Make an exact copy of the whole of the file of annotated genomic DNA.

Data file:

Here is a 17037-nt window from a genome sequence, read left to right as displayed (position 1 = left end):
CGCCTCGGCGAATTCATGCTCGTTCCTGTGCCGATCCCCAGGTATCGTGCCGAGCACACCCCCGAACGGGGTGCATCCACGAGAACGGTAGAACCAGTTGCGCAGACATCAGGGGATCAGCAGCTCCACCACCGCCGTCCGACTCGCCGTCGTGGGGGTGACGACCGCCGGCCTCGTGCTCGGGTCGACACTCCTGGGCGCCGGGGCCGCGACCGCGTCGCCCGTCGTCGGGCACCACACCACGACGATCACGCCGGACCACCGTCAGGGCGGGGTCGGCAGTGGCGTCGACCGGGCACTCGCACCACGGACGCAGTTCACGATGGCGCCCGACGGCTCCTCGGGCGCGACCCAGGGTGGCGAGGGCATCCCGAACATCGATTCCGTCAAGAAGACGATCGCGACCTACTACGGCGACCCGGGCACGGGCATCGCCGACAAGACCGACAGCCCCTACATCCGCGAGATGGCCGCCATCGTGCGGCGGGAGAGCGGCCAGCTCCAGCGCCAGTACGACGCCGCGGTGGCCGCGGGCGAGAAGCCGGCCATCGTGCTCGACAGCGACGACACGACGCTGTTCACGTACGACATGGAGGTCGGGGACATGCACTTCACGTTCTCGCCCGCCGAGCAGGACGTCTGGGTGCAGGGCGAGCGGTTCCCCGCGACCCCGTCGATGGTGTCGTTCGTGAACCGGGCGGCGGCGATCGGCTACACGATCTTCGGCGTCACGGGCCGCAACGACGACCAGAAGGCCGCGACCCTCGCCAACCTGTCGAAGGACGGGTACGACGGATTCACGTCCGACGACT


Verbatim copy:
Here is a 17037-nt window from a genome sequence, read left to right as displayed (position 1 = left end):
CGCCTCGGCGAATTCATGCTCGTTCCTGTGCCGATCCCCAGGTATCGTGCCGAGCACACCCCCGAACGGGGTGCATCCACGAGAACGGTAGAACCAGTTGCGCAGACATCAGGGGATCAGCAGCTCCACCACCGCCGTCCGACTCGCCGTCGTGGGGGTGACGACCGCCGGCCTCGTGCTCGGGTCGACACTCCTGGGCGCCGGGGCCGCGACCGCGTCGCCCGTCGTCGGGCACCACACCACGACGATCACGCCGGACCACCGTCAGGGCGGGGTCGGCAGTGGCGTCGACCGGGCACTCGCACCACGGACGCAGTTCACGATGGCGCCCGACGGCTCCTCGGGCGCGACCCAGGGTGGCGAGGGCATCCCGAACATCGATTCCGTCAAGAAGACGATCGCGACCTACTACGGCGACCCGGGCACGGGCATCGCCGACAAGACCGACAGCCCCTACATCCGCGAGATGGCCGCCATCGTGCGGCGGGAGAGCGGCCAGCTCCAGCGCCAGTACGACGCCGCGGTGGCCGCGGGCGAGAAGCCGGCCATCGTGCTCGACAGCGACGACACGACGCTGTTCACGTACGACATGGAGGTCGGGGACATGCACTTCACGTTCTCGCCCGCCGAGCAGGACGTCTGGGTGCAGGGCGAGCGGTTCCCCGCGACCCCGTCGATGGTGTCGTTCGTGAACCGGGCGGCGGCGATCGGCTACACGATCTTCGGCGTCACGGGCCGCAACGACGACCAGAAGGCCGCGACCCTCGCCAACCTGTCGAAGGACGGGTACGACGGATTCACGTCCGACGACT